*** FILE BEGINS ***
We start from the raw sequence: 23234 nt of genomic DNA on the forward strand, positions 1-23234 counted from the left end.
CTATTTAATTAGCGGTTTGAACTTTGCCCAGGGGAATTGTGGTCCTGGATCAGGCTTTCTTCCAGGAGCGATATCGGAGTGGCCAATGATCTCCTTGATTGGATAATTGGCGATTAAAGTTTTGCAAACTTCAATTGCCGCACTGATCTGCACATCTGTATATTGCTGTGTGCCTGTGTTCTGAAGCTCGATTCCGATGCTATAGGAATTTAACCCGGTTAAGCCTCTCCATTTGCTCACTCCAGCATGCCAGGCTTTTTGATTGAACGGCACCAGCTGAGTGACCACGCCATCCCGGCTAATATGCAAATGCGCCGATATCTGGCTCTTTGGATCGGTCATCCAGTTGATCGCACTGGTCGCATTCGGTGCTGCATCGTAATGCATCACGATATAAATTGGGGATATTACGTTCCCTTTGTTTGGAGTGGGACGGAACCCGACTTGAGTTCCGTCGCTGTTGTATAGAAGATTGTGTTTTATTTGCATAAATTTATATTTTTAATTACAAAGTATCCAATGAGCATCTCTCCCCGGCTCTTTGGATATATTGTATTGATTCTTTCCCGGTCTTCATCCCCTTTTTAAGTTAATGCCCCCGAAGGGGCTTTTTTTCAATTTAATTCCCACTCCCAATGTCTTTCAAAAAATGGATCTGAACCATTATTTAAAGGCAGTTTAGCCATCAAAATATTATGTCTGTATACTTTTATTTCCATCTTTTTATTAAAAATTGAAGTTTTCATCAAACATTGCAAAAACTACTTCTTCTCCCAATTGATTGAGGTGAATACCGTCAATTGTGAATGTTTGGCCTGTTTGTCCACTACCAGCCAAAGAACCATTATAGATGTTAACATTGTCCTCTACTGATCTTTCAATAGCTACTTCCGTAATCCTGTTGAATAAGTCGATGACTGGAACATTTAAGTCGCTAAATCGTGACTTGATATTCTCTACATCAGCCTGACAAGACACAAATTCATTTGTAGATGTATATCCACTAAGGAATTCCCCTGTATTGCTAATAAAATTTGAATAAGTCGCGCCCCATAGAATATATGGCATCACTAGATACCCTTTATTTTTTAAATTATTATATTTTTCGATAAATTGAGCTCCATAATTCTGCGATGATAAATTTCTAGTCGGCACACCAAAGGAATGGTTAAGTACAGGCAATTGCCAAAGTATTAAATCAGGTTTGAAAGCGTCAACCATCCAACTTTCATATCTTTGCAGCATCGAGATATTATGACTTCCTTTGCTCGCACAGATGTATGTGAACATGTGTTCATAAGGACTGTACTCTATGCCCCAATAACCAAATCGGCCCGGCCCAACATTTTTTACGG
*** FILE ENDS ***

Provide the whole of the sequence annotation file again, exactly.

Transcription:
We start from the raw sequence: 23234 nt of genomic DNA on the forward strand, positions 1-23234 counted from the left end.
CTATTTAATTAGCGGTTTGAACTTTGCCCAGGGGAATTGTGGTCCTGGATCAGGCTTTCTTCCAGGAGCGATATCGGAGTGGCCAATGATCTCCTTGATTGGATAATTGGCGATTAAAGTTTTGCAAACTTCAATTGCCGCACTGATCTGCACATCTGTATATTGCTGTGTGCCTGTGTTCTGAAGCTCGATTCCGATGCTATAGGAATTTAACCCGGTTAAGCCTCTCCATTTGCTCACTCCAGCATGCCAGGCTTTTTGATTGAACGGCACCAGCTGAGTGACCACGCCATCCCGGCTAATATGCAAATGCGCCGATATCTGGCTCTTTGGATCGGTCATCCAGTTGATCGCACTGGTCGCATTCGGTGCTGCATCGTAATGCATCACGATATAAATTGGGGATATTACGTTCCCTTTGTTTGGAGTGGGACGGAACCCGACTTGAGTTCCGTCGCTGTTGTATAGAAGATTGTGTTTTATTTGCATAAATTTATATTTTTAATTACAAAGTATCCAATGAGCATCTCTCCCCGGCTCTTTGGATATATTGTATTGATTCTTTCCCGGTCTTCATCCCCTTTTTAAGTTAATGCCCCCGAAGGGGCTTTTTTTCAATTTAATTCCCACTCCCAATGTCTTTCAAAAAATGGATCTGAACCATTATTTAAAGGCAGTTTAGCCATCAAAATATTATGTCTGTATACTTTTATTTCCATCTTTTTATTAAAAATTGAAGTTTTCATCAAACATTGCAAAAACTACTTCTTCTCCCAATTGATTGAGGTGAATACCGTCAATTGTGAATGTTTGGCCTGTTTGTCCACTACCAGCCAAAGAACCATTATAGATGTTAACATTGTCCTCTACTGATCTTTCAATAGCTACTTCCGTAATCCTGTTGAATAAGTCGATGACTGGAACATTTAAGTCGCTAAATCGTGACTTGATATTCTCTACATCAGCCTGACAAGACACAAATTCATTTGTAGATGTATATCCACTAAGGAATTCCCCTGTATTGCTAATAAAATTTGAATAAGTCGCGCCCCATAGAATATATGGCATCACTAGATACCCTTTATTTTTTAAATTATTATATTTTTCGATAAATTGAGCTCCATAATTCTGCGATGATAAATTTCTAGTCGGCACACCAAAGGAATGGTTAAGTACAGGCAATTGCCAAAGTATTAAATCAGGTTTGAAAGCGTCAACCATCCAACTTTCATATCTTTGCAGCATCGAGATATTATGACTTCCTTTGCTCGCACAGATGTATGTGAACATGTGTTCATAAGGACTGTACTCTATGCCCCAATAACCAAATCGGCCCGGCCCAACATTTTTTACGG